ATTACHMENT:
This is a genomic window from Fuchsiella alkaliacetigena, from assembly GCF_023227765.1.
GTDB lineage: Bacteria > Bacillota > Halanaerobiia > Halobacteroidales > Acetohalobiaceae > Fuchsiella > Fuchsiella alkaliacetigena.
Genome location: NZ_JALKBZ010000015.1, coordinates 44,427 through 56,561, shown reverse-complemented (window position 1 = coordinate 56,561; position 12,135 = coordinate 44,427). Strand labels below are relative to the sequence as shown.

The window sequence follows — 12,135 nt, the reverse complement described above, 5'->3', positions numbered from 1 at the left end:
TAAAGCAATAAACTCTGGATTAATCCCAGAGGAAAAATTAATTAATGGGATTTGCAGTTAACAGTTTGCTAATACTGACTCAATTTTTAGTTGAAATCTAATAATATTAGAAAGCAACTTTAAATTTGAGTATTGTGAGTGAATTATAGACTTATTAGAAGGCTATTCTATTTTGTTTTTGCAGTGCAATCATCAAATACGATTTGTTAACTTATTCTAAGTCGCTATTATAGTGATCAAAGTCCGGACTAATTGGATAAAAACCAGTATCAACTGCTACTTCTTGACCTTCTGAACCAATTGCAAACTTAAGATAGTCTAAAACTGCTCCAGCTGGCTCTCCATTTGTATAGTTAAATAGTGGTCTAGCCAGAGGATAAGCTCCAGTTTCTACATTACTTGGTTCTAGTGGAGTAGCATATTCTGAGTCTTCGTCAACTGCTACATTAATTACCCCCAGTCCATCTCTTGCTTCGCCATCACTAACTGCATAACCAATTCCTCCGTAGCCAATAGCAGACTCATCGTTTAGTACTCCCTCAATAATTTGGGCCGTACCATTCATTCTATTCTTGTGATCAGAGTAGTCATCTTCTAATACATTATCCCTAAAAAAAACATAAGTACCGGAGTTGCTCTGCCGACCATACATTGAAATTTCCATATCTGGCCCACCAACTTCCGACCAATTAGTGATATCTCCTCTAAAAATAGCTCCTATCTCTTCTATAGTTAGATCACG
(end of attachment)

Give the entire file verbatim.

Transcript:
This is a genomic window from Fuchsiella alkaliacetigena, from assembly GCF_023227765.1.
GTDB lineage: Bacteria > Bacillota > Halanaerobiia > Halobacteroidales > Acetohalobiaceae > Fuchsiella > Fuchsiella alkaliacetigena.
Genome location: NZ_JALKBZ010000015.1, coordinates 44,427 through 56,561, shown reverse-complemented (window position 1 = coordinate 56,561; position 12,135 = coordinate 44,427). Strand labels below are relative to the sequence as shown.

The window sequence follows — 12,135 nt, the reverse complement described above, 5'->3', positions numbered from 1 at the left end:
TAAAGCAATAAACTCTGGATTAATCCCAGAGGAAAAATTAATTAATGGGATTTGCAGTTAACAGTTTGCTAATACTGACTCAATTTTTAGTTGAAATCTAATAATATTAGAAAGCAACTTTAAATTTGAGTATTGTGAGTGAATTATAGACTTATTAGAAGGCTATTCTATTTTGTTTTTGCAGTGCAATCATCAAATACGATTTGTTAACTTATTCTAAGTCGCTATTATAGTGATCAAAGTCCGGACTAATTGGATAAAAACCAGTATCAACTGCTACTTCTTGACCTTCTGAACCAATTGCAAACTTAAGATAGTCTAAAACTGCTCCAGCTGGCTCTCCATTTGTATAGTTAAATAGTGGTCTAGCCAGAGGATAAGCTCCAGTTTCTACATTACTTGGTTCTAGTGGAGTAGCATATTCTGAGTCTTCGTCAACTGCTACATTAATTACCCCCAGTCCATCTCTTGCTTCGCCATCACTAACTGCATAACCAATTCCTCCGTAGCCAATAGCAGACTCATCGTTTAGTACTCCCTCAATAATTTGGGCCGTACCATTCATTCTATTCTTGTGATCAGAGTAGTCATCTTCTAATACATTATCCCTAAAAAAAACATAAGTACCGGAGTTGCTCTGCCGACCATACATTGAAATTTCCATATCTGGCCCACCAACTTCCGACCAATTAGTGATATCTCCTCTAAAAATAGCTCCTATCTCTTCTATAGTTAGATCACG